Examples of transgressive segregation

In Kenya, there is an organism called

  1. ^ Nolte, Arne W.; H David Sheets (2005-06-29). "Shape based assignment tests suggest transgressive phenotypes in natural sculpin hybrids (Teleostei, Scorpaeniformes, Cottidae)". Frontiers in Zoology
  2. ^ Hegarty, M. J. "Invasion of the hybrids." Molecular Ecology 21.19 (2012): 4669–4671.
  3. ^ Arama, P. F., J. E. Parlevliet, and C. H. Van Silfhout. "Trangressive segregation for resistance in wheat to sep toria tritici blotch." African Crop Science Journal8.3 (2000): 213–222.
  4. ^ Schwarzbach, Andrea E., Lisa A. Donovan, and Loren H. Rieseberg. "Transgressive character expression in a hybrid sunflower species." American Journal of Botany 88.2 (2001): 270–277.
  5. ^ Johansen‐Morris, A. D., and R. G. Latta. "Fitness consequences of hybridization between ecotypes of Avena barbata: hybrid breakdown, hybrid vigor, and transgressive segregation." Evolution 60.8 (2006): 1585–1595.
  6. ^ Tanksley, S. D. "QTL analysis of transgressive segregation in an interspecific tomato cross." Genetics 134.2 (1993): 585–596. (p.589)


Transgressive segregation creates an opportunity for new hybrid species to arise that are more fit than their ancestors. As seen with the STB in Kenya and Rieseberg's sunflowers, transgressive segregation can be used to create a species that is more adaptable and resistant in areas where there is environmental stress. Transgressive segregation can be seen as genetic engineering in the way that the goal for each of these events is to create an organism that is more fit than the last.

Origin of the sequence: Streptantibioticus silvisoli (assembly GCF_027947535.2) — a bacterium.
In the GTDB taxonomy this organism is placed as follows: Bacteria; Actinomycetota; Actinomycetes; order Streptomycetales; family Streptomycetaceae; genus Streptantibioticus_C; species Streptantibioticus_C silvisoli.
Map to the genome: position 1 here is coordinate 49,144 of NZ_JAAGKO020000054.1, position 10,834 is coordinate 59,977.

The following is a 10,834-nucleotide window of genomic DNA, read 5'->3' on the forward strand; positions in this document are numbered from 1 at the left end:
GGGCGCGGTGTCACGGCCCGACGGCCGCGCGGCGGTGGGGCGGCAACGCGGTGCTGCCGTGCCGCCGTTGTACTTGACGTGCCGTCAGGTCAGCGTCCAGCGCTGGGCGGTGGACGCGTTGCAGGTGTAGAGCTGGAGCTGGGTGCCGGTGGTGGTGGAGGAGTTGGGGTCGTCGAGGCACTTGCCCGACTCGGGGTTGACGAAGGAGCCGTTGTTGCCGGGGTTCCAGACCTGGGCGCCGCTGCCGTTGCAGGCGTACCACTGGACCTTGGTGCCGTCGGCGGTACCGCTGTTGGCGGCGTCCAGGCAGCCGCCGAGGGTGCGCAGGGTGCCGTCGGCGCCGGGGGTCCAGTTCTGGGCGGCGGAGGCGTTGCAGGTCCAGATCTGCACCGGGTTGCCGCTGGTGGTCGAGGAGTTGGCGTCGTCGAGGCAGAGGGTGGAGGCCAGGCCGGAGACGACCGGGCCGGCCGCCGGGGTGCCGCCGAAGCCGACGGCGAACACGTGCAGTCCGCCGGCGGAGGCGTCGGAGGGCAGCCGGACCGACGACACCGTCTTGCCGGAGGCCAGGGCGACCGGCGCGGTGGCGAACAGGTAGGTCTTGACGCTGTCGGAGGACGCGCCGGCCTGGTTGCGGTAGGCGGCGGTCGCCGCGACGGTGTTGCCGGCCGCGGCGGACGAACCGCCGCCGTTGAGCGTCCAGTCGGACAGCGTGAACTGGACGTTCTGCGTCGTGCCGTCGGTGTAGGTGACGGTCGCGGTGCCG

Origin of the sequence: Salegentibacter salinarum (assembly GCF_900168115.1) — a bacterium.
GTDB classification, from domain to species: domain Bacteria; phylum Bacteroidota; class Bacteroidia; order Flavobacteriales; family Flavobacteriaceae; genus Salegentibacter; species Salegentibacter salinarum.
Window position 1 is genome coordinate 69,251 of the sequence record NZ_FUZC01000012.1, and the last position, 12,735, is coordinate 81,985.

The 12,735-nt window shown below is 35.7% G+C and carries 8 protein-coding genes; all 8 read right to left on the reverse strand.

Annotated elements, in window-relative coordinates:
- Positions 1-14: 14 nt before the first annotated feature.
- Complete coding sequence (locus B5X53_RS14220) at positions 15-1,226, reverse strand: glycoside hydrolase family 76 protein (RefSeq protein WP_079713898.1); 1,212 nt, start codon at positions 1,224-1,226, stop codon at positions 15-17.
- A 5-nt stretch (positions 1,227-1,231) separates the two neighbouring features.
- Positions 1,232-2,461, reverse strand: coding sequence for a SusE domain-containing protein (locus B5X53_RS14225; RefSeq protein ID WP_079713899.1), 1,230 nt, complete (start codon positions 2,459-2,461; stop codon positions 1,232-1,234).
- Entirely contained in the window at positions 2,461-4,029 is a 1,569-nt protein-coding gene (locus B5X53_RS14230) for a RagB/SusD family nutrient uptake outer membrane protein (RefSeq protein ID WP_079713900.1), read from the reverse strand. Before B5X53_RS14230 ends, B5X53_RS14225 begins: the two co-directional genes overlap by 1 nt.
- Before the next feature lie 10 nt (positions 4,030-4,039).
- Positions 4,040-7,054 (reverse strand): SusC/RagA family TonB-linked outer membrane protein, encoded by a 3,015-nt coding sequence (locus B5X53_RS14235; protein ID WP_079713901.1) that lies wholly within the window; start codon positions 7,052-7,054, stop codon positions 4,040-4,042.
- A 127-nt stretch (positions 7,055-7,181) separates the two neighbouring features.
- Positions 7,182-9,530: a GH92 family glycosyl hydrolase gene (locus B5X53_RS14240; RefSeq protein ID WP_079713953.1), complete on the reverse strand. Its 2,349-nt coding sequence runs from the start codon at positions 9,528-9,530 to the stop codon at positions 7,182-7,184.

There are many ways to test if transgressive segregation occurred within a population. One common way to test for transgressive segregation is to use a Dunnett's test. This test looks at whether the hybrid species' performance was different from the control group by looking whether or not the mean of the control group (parent species) differs significantly from mean of the other groups. If there is a difference, that is an indication of transgressive segregation.[5] Another commonly used test is the use of quantitative trait loci (QTL) to assess transgressive segregation. Alleles with QTL that were opposed (either by overdomiance or underdominance) of the parental parent QTL indicate that transgressive segregation occurred. Alleles with QTL that was the same as the predicted parent QTL showed that there was no transgressive segregation.[6]

Testing for transgressive segregation

Rieseberg used sunflowers to show the transgressive segregation of parental traits. Helianthus annuus and Helianthus petiolaris are the two parent groups for the hybrids. Ultimately there were three hybrid sunflower species. When compared to the fitness of the parents, the hybrids showed a higher tolerance in areas which the parent species would not be able to survive i.e. salt marsh, sand dunes, and deserts. Transgressive segregation allowed these hybrids to survive in areas that the parent would not be able to. Therefore, the hybrids were populated in areas where the parent species were not. This is due to hybrid species showing more gene expression (phenotypes) than their parents and also having some genes that are transgressive (extreme) in nature.[4]